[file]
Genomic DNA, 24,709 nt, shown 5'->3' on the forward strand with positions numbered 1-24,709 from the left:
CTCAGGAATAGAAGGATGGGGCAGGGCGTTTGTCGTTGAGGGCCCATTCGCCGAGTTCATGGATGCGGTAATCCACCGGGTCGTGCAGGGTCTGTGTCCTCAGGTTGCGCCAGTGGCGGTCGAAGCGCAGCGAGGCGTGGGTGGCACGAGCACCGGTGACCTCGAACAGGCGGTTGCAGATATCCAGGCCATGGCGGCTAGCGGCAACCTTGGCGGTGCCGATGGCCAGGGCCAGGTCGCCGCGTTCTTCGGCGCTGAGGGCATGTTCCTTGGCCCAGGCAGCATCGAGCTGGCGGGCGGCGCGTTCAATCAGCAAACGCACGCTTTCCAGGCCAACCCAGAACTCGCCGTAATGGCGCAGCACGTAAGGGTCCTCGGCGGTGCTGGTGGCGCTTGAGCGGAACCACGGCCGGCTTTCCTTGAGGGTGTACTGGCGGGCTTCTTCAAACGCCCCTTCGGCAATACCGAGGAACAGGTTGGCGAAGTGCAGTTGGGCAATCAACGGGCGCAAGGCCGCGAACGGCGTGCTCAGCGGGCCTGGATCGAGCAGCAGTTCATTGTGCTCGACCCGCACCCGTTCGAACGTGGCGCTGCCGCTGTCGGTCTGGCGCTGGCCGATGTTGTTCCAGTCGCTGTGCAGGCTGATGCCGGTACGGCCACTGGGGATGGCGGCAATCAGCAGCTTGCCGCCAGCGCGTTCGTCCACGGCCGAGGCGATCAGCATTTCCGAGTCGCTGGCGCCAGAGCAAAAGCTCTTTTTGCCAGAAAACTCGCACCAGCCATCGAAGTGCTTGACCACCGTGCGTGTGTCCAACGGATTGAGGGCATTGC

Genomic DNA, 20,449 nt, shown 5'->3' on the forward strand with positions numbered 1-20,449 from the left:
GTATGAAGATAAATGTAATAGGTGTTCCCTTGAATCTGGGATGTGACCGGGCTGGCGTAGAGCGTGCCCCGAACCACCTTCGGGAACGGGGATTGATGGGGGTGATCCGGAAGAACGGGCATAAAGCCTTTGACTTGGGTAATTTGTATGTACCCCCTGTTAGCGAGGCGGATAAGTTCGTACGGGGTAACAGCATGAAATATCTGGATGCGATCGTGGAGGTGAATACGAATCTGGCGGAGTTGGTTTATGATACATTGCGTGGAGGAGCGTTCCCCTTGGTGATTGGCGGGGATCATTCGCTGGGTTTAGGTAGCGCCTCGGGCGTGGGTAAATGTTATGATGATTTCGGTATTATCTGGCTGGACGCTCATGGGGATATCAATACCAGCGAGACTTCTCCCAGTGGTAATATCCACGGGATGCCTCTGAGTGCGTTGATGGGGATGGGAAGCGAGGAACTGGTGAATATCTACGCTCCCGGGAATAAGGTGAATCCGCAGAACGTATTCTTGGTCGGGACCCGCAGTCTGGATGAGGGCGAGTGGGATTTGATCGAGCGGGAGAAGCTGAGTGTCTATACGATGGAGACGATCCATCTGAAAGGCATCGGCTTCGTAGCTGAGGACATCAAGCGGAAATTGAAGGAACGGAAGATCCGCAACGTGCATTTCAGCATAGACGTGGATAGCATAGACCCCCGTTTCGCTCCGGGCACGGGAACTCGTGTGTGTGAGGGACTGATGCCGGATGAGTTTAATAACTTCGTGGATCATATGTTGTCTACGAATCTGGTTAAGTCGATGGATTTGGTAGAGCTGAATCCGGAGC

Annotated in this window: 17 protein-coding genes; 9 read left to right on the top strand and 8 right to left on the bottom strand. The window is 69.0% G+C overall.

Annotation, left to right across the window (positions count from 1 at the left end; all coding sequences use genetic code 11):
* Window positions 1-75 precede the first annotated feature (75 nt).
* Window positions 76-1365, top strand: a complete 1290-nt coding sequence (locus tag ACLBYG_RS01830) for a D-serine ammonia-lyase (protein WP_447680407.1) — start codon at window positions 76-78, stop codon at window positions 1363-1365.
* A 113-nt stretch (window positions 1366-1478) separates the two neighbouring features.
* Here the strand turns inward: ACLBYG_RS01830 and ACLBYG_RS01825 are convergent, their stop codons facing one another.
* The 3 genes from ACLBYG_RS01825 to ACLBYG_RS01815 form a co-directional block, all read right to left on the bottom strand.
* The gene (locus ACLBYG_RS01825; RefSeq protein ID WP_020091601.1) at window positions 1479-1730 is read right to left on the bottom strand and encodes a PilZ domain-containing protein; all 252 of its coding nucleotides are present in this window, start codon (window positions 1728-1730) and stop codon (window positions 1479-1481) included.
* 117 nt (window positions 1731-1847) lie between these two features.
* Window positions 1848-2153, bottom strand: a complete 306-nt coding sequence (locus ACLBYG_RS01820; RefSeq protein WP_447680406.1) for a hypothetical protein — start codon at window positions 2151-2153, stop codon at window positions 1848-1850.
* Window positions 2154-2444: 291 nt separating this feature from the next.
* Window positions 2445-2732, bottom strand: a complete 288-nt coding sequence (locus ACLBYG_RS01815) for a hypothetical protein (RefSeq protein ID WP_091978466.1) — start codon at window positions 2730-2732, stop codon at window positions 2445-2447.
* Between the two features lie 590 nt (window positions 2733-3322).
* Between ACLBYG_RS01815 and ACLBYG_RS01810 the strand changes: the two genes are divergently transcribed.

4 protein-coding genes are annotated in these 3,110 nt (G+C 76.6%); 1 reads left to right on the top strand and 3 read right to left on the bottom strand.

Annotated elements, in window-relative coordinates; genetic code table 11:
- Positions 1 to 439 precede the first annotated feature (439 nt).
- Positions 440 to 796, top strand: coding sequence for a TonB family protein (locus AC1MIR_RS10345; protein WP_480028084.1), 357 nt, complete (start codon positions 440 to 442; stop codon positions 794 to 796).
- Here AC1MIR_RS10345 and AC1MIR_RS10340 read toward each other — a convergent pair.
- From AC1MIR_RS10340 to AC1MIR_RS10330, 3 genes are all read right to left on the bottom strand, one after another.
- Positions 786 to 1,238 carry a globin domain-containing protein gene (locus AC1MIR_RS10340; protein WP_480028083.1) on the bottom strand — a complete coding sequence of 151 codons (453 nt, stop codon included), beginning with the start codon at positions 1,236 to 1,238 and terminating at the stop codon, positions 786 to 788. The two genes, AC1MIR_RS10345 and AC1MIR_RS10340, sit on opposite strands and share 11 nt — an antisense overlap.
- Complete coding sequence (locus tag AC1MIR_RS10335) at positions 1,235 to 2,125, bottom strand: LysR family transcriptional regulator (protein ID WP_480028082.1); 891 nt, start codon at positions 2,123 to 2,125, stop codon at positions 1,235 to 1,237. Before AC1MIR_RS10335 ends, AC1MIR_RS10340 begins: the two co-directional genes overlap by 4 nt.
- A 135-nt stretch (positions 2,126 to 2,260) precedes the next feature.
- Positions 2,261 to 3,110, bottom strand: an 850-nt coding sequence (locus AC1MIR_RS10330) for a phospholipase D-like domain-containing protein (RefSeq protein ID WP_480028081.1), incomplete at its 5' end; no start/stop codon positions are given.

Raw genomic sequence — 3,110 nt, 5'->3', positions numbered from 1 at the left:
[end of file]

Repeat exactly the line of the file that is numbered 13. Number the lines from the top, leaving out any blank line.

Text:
* 117 nt (window positions 1731-1847) lie between these two features.